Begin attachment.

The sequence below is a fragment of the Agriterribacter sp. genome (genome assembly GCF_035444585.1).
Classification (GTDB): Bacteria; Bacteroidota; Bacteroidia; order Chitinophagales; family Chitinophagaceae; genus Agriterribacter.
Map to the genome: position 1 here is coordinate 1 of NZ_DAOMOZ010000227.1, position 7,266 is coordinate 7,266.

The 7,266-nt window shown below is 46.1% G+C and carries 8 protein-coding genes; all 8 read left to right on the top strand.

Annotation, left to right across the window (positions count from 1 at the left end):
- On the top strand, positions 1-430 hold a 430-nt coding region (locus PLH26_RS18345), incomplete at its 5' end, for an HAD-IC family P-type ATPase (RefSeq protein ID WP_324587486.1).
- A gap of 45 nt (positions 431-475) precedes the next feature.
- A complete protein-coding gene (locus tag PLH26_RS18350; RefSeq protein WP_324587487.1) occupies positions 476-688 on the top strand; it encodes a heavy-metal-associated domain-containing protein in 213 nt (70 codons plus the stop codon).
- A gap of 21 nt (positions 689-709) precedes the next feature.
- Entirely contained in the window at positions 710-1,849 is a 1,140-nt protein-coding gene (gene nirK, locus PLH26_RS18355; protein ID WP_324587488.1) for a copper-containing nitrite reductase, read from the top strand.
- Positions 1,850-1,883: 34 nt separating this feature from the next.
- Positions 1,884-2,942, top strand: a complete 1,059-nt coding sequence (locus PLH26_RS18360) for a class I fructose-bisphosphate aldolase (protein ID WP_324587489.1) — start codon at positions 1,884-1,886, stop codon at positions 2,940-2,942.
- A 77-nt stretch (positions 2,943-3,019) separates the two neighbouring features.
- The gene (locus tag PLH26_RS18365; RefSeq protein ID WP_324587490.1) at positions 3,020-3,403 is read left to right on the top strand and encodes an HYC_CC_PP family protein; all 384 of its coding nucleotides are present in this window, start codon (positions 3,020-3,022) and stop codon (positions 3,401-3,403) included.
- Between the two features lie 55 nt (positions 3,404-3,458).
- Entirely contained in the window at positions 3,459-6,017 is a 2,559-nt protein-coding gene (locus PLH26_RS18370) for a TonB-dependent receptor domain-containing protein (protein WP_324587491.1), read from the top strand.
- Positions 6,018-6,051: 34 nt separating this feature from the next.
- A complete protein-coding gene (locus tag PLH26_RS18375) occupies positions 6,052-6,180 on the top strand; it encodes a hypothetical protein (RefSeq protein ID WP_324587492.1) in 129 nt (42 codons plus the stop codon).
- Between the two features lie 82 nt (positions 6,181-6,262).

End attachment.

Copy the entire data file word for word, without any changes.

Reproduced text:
The sequence below is a fragment of the Agriterribacter sp. genome (genome assembly GCF_035444585.1).
Classification (GTDB): Bacteria; Bacteroidota; Bacteroidia; order Chitinophagales; family Chitinophagaceae; genus Agriterribacter.
Map to the genome: position 1 here is coordinate 1 of NZ_DAOMOZ010000227.1, position 7,266 is coordinate 7,266.

The 7,266-nt window shown below is 46.1% G+C and carries 8 protein-coding genes; all 8 read left to right on the top strand.

Annotation, left to right across the window (positions count from 1 at the left end):
- On the top strand, positions 1-430 hold a 430-nt coding region (locus PLH26_RS18345), incomplete at its 5' end, for an HAD-IC family P-type ATPase (RefSeq protein ID WP_324587486.1).
- A gap of 45 nt (positions 431-475) precedes the next feature.
- A complete protein-coding gene (locus tag PLH26_RS18350; RefSeq protein WP_324587487.1) occupies positions 476-688 on the top strand; it encodes a heavy-metal-associated domain-containing protein in 213 nt (70 codons plus the stop codon).
- A gap of 21 nt (positions 689-709) precedes the next feature.
- Entirely contained in the window at positions 710-1,849 is a 1,140-nt protein-coding gene (gene nirK, locus PLH26_RS18355; protein ID WP_324587488.1) for a copper-containing nitrite reductase, read from the top strand.
- Positions 1,850-1,883: 34 nt separating this feature from the next.
- Positions 1,884-2,942, top strand: a complete 1,059-nt coding sequence (locus PLH26_RS18360) for a class I fructose-bisphosphate aldolase (protein ID WP_324587489.1) — start codon at positions 1,884-1,886, stop codon at positions 2,940-2,942.
- A 77-nt stretch (positions 2,943-3,019) separates the two neighbouring features.
- The gene (locus tag PLH26_RS18365; RefSeq protein ID WP_324587490.1) at positions 3,020-3,403 is read left to right on the top strand and encodes an HYC_CC_PP family protein; all 384 of its coding nucleotides are present in this window, start codon (positions 3,020-3,022) and stop codon (positions 3,401-3,403) included.
- Between the two features lie 55 nt (positions 3,404-3,458).
- Entirely contained in the window at positions 3,459-6,017 is a 2,559-nt protein-coding gene (locus PLH26_RS18370) for a TonB-dependent receptor domain-containing protein (protein WP_324587491.1), read from the top strand.
- Positions 6,018-6,051: 34 nt separating this feature from the next.
- A complete protein-coding gene (locus tag PLH26_RS18375) occupies positions 6,052-6,180 on the top strand; it encodes a hypothetical protein (RefSeq protein ID WP_324587492.1) in 129 nt (42 codons plus the stop codon).
- Between the two features lie 82 nt (positions 6,181-6,262).